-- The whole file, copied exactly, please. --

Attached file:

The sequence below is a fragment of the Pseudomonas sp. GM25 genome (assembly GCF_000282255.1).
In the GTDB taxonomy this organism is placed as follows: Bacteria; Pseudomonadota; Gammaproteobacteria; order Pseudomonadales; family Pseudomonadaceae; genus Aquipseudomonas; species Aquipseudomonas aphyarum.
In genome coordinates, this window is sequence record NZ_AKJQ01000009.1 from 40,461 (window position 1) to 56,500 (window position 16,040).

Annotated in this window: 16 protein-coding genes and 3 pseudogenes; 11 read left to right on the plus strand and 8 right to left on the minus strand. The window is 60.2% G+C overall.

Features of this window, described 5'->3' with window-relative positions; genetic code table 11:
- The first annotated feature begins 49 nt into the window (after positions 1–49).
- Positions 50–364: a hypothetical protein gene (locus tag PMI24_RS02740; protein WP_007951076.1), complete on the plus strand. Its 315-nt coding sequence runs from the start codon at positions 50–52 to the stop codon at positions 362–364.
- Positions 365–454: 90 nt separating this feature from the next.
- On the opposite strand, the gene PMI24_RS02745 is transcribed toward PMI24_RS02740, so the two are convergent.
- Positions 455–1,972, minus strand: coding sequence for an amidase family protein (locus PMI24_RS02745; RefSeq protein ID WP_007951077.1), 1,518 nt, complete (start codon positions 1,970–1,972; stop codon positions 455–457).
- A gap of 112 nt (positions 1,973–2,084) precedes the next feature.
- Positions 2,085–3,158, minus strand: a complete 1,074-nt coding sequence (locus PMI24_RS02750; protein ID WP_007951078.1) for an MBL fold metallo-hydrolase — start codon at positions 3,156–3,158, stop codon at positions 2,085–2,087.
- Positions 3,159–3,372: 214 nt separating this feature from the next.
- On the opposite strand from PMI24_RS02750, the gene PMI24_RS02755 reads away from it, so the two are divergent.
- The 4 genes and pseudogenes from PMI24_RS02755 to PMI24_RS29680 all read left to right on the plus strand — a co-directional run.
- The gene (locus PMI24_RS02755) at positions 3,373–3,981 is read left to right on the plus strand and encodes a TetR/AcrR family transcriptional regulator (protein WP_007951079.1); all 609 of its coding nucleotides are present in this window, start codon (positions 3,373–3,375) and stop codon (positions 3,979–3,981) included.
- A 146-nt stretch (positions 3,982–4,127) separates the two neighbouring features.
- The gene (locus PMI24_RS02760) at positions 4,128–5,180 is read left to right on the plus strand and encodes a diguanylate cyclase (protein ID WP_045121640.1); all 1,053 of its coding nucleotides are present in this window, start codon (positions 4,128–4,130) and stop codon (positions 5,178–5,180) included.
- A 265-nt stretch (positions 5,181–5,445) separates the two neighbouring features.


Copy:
The sequence below is a fragment of the Pseudomonas sp. GM25 genome (assembly GCF_000282255.1).
In the GTDB taxonomy this organism is placed as follows: Bacteria; Pseudomonadota; Gammaproteobacteria; order Pseudomonadales; family Pseudomonadaceae; genus Aquipseudomonas; species Aquipseudomonas aphyarum.
In genome coordinates, this window is sequence record NZ_AKJQ01000009.1 from 40,461 (window position 1) to 56,500 (window position 16,040).

Annotated in this window: 16 protein-coding genes and 3 pseudogenes; 11 read left to right on the plus strand and 8 right to left on the minus strand. The window is 60.2% G+C overall.

Features of this window, described 5'->3' with window-relative positions; genetic code table 11:
- The first annotated feature begins 49 nt into the window (after positions 1–49).
- Positions 50–364: a hypothetical protein gene (locus tag PMI24_RS02740; protein WP_007951076.1), complete on the plus strand. Its 315-nt coding sequence runs from the start codon at positions 50–52 to the stop codon at positions 362–364.
- Positions 365–454: 90 nt separating this feature from the next.
- On the opposite strand, the gene PMI24_RS02745 is transcribed toward PMI24_RS02740, so the two are convergent.
- Positions 455–1,972, minus strand: coding sequence for an amidase family protein (locus PMI24_RS02745; RefSeq protein ID WP_007951077.1), 1,518 nt, complete (start codon positions 1,970–1,972; stop codon positions 455–457).
- A gap of 112 nt (positions 1,973–2,084) precedes the next feature.
- Positions 2,085–3,158, minus strand: a complete 1,074-nt coding sequence (locus PMI24_RS02750; protein ID WP_007951078.1) for an MBL fold metallo-hydrolase — start codon at positions 3,156–3,158, stop codon at positions 2,085–2,087.
- Positions 3,159–3,372: 214 nt separating this feature from the next.
- On the opposite strand from PMI24_RS02750, the gene PMI24_RS02755 reads away from it, so the two are divergent.
- The 4 genes and pseudogenes from PMI24_RS02755 to PMI24_RS29680 all read left to right on the plus strand — a co-directional run.
- The gene (locus PMI24_RS02755) at positions 3,373–3,981 is read left to right on the plus strand and encodes a TetR/AcrR family transcriptional regulator (protein WP_007951079.1); all 609 of its coding nucleotides are present in this window, start codon (positions 3,373–3,375) and stop codon (positions 3,979–3,981) included.
- A 146-nt stretch (positions 3,982–4,127) separates the two neighbouring features.
- The gene (locus PMI24_RS02760) at positions 4,128–5,180 is read left to right on the plus strand and encodes a diguanylate cyclase (protein ID WP_045121640.1); all 1,053 of its coding nucleotides are present in this window, start codon (positions 4,128–4,130) and stop codon (positions 5,178–5,180) included.
- A 265-nt stretch (positions 5,181–5,445) separates the two neighbouring features.